LEBANON, Pa. (WHTM) – An inmate awaiting trial in a shooting case wants a federal judge to release him from solitary confinement in Lebanon County. At issue are his dreadlocks.

Eric McGill Jr. has been in solitary confinement for more than a year because he refuses to cut his dreadlocks, which carry religious significance for him. The jail won’t comment, and we haven’t heard back from their lawyers, but they have argued that state law lets county jails set inmate hairstyles for security policies.

McGill faces dozens of charges including attempted homicide. His lawyer says he won’t cut his dreadlocks because of his Rastafarianism beliefs, a religion that originated in Jamaica.

“He’s been suffering from depression, post-traumatic stress disorder, which has been exacerbated by his time in solitary confinement, as well as anxiety attacks, and the jail is aware of this, because they’ve been providing or attempting to provide him with treatment for these conditions, but really what they need to do is release him from solitary confinement,” said Matthew Feldman, Staff Attorney for the Pennsylvania Institutional Law Project, representing McGill.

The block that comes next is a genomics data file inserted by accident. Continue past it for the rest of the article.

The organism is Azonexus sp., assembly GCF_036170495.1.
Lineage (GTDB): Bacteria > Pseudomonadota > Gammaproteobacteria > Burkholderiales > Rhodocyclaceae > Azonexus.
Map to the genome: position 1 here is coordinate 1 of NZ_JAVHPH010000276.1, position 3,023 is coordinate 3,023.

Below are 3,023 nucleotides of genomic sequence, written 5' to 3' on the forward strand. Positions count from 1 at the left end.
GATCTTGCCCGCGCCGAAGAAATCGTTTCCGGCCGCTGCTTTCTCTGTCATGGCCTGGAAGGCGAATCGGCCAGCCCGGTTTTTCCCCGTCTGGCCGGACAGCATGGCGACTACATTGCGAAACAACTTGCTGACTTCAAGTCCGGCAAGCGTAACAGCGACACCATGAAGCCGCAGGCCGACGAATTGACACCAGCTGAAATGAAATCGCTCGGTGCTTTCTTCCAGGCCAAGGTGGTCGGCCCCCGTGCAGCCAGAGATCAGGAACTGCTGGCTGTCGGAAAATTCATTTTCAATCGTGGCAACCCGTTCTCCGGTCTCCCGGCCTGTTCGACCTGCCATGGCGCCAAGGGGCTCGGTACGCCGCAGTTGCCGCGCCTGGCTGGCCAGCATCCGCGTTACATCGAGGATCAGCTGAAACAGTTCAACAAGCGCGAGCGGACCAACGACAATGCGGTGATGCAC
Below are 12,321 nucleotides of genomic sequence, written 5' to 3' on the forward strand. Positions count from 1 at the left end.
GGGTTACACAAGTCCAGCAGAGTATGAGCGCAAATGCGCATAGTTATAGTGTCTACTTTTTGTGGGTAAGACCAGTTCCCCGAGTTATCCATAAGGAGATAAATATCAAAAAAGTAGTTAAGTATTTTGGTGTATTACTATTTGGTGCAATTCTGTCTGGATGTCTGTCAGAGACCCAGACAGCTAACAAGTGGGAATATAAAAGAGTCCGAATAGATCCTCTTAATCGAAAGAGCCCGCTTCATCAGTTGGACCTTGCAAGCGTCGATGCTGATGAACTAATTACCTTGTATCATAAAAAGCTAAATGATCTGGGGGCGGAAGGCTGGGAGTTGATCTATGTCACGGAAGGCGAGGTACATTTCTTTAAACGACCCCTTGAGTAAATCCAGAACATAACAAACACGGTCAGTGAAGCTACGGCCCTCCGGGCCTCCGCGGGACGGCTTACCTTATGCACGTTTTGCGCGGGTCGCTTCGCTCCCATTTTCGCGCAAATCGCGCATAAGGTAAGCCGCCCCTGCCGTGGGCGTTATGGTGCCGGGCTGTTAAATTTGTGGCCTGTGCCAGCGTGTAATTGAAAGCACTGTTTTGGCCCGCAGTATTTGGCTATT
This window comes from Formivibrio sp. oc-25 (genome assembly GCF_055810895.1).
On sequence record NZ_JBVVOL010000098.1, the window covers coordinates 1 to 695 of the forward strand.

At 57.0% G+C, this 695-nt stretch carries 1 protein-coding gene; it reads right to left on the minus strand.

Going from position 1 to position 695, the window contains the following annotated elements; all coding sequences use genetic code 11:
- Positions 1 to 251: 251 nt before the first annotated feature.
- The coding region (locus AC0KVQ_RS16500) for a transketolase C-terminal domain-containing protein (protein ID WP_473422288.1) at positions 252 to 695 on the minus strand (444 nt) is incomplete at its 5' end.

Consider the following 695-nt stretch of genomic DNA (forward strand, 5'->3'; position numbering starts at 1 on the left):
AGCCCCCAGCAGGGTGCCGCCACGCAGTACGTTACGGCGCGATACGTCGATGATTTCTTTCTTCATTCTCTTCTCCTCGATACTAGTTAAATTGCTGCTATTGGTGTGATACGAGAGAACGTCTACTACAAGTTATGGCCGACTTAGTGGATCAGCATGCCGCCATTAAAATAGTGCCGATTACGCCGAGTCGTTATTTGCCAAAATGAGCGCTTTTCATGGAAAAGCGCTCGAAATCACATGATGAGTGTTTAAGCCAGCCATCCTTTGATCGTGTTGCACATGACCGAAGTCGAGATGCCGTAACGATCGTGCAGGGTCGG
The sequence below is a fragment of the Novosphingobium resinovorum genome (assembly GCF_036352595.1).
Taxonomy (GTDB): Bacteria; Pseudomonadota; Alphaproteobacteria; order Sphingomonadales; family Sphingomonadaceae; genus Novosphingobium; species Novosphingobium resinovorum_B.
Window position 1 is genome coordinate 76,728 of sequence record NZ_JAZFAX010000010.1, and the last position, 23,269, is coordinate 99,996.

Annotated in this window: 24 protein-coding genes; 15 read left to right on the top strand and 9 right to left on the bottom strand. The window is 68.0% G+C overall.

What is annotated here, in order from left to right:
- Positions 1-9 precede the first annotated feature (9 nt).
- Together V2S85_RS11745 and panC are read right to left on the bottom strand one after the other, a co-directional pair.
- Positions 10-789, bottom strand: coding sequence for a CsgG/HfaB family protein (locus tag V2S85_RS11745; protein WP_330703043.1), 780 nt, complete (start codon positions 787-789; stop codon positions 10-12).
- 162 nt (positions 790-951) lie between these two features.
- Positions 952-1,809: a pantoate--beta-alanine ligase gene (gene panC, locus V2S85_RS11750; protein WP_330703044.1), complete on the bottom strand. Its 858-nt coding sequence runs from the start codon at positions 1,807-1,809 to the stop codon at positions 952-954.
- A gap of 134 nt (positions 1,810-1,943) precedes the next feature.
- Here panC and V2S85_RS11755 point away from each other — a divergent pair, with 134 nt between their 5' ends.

McGill filed an amended complaint last week against the jail, asking to be released from solitary confinement.

“To the extent that there are any security concerns associated with dreadlocks, which I’m not convinced of, but even if there were, there are obviously far less intrusive ways of dealing with those concerns,” said Feldman.

A lawyer for Lebanon County has said inmate hairstyles must meet sanitation and security policies.

“In addition, Lebanon County Correctional Facility does allow long hair. If you have straight hair, you can have your hair long, as long as it’s tied back,” said Feldman.

Feldman says there’s no timeframe, but expects a preliminary ruling from a judge soon. The Lebanon County Correctional Facility will not comment. We also reached out to the jail’s lawyers, and haven’t heard back.